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Same-Energy Electrons Pulsed from Laser Accelerator

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GARCHING, Germany, June 3, 2012 — Electron pulses — all with nearly the same tunable energy — have been produced from a laser accelerator. The accomplishment makes electrons, which travel at a velocity close to the speed of light, easier to control as a tool for ultrafast physics experiments.

A team at the Laboratory for Attosecond Physics, led by Dr. Laszlo Veisz and professor Stefan Karsch of Max Planck Institute of Quantum Optics, produced the femtosecond-scale pulses using a laser. Until now, bunches of electrons were mostly created using large and costly radio-frequency (RF) accelerators, but the process was complicated and resulted in substantial particle loss. Lasers have been seen as a viable alternative, except for the difficulty in giving all particles in the bunch the same energy, which creates "cool" bunches that are easier to control for experiments such as probing ultrafast biological processes.

The advantage of the RF accelerator is that it always contains a particle source that defines the number of particles in the bunch, the pulse duration and energy width. Such a defined particle source had been missing from laser accelerators, until the team demonstrated how to integrate such a source and use it to create bunches, the individual particles in which all have nearly the same energy.

A laser pulse (red) hits helium atoms (blue), streaming from a nozzle with supersonic velocity. A very compact and controlled difference in density (dark-blue ray) develops as a result of the partial obscuring of the nozzle by a razor blade. Precisely at this difference in density, the laser pulse hits the helium atoms, separates the electrons and accelerates them to nearly the speed of light. Because the electrons are all separated at the same location and the same time from the atoms, they gain nearly the same energy. Courtesy of Thorsten Naeser.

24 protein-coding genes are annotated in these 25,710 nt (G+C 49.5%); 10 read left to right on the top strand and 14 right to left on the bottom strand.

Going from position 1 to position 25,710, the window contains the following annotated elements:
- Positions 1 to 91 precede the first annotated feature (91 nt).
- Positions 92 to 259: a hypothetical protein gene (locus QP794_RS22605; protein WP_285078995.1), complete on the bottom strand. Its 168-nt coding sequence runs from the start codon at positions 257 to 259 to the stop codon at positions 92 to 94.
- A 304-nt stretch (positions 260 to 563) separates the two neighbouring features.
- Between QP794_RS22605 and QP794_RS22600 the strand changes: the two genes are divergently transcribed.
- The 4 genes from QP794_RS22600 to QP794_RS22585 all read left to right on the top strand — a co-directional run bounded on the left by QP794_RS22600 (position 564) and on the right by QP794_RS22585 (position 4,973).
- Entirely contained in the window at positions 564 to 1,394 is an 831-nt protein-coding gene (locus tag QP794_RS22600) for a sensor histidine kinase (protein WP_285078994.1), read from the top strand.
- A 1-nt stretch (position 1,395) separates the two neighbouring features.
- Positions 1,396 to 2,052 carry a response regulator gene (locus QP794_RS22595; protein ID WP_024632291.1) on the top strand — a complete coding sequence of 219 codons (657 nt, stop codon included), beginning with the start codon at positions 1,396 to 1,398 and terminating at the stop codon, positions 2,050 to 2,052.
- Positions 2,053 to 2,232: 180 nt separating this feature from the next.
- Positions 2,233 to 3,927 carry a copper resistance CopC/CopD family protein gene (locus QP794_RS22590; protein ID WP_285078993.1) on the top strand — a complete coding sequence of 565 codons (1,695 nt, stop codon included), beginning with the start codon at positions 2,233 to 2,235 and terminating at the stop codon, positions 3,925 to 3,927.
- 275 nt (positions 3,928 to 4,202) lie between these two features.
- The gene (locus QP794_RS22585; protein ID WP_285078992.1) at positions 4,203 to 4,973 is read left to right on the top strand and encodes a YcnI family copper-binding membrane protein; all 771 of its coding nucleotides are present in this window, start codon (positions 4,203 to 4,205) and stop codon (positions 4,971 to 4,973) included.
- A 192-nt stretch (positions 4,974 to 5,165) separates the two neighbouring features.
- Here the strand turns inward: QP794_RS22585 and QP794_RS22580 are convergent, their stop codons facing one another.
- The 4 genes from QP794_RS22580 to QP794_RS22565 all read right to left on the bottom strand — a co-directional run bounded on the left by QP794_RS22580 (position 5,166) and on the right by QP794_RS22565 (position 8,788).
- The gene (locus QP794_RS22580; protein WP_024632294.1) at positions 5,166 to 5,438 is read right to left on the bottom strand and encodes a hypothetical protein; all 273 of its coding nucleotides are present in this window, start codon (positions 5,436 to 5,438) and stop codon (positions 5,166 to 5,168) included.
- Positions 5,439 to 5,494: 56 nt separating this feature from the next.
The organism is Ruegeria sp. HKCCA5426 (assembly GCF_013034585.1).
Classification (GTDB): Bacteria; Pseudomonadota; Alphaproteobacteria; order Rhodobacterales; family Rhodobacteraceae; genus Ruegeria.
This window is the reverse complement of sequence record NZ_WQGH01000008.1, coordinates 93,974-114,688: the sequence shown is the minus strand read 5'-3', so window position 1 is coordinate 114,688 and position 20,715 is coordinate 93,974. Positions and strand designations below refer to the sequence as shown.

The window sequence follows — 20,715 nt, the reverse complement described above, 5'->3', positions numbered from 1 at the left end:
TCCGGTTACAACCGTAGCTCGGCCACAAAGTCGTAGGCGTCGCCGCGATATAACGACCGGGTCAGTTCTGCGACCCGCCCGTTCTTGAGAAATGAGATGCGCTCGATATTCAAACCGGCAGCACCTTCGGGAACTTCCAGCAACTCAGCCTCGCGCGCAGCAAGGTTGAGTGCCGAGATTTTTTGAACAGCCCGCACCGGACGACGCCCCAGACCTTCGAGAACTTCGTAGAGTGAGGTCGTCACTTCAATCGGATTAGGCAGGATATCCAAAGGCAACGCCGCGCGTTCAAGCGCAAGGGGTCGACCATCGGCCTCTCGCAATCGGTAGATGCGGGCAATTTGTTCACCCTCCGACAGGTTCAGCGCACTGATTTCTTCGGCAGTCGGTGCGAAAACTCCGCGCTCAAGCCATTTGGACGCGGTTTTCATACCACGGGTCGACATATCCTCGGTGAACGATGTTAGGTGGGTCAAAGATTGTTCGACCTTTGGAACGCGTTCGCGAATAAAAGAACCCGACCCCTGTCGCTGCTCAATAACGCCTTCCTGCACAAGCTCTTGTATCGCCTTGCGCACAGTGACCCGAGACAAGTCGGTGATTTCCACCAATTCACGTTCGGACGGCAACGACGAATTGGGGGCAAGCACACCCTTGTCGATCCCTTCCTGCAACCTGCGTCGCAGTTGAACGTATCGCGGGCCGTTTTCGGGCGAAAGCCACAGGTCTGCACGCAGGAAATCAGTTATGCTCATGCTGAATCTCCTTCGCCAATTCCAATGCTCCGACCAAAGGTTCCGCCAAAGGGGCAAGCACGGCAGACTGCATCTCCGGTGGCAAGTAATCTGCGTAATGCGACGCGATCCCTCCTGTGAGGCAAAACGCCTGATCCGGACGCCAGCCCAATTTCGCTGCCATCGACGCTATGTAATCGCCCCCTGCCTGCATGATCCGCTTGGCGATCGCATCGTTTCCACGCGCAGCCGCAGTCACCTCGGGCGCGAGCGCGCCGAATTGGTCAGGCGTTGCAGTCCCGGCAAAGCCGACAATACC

To do this, the researchers released helium atoms from a small nozzle at supersonic velocity. Directly above the nozzle, they placed a razor blade that obscured part of its orifice. After the supersonic helium stream is released from the nozzle and hits the razor blade edge, it forms a shock front, or density step, in the gas. At precisely that position, the investigators focused an extremely strong, 28-fs laser pulse. The pulse separates electrons from their atoms, forming a plasma channel and accelerating them close to the speed of light within a few hundred microns, and gives them all approximately the same energy.

All electrons start their journey at the shock position, traveling exactly the same acceleration distance until the end of the gas jet and gaining the same energy. Without the shock front, various electrons would start at a random position and gain different energy.

"By changing the position of the razor blade above the nozzle, we can determine where the density step is formed and, hence, how long the acceleration distance is and what energy the electrons gain," Veisz said.

The result is perfectly controlled, ultrashort electron pulses that can be used to generate femtosecond light pulses down to the x-ray regime, the researchers say. Such high-beam-quality pulses produced by compact, cheap and well-controlled laser accelerators could have medical applications, such as serving as a lower-dose x-ray source for patients.

The work, "Shock-Front Injector for High-Quality Laser-Plasma Acceleration," recently appeared in Physical Review Letters (DOI 10.1103/PhysRevLett.110.185006).

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Jun 2013
A gas made up of electrons and ions.
atomattosecond physicsBiophotonicsDisplayselectron pulseEuropefemtosecondGermanyhelium atomsimaginglaser acceleratorLaszlo VeiszMax Planck Institute of Quantum Opticsmedical applicationopticsparticlePhysical Review LettersplasmaResearch & TechnologyRF acceleratorspeed of lightStefan Karschultrafast physicsx-ray imaging

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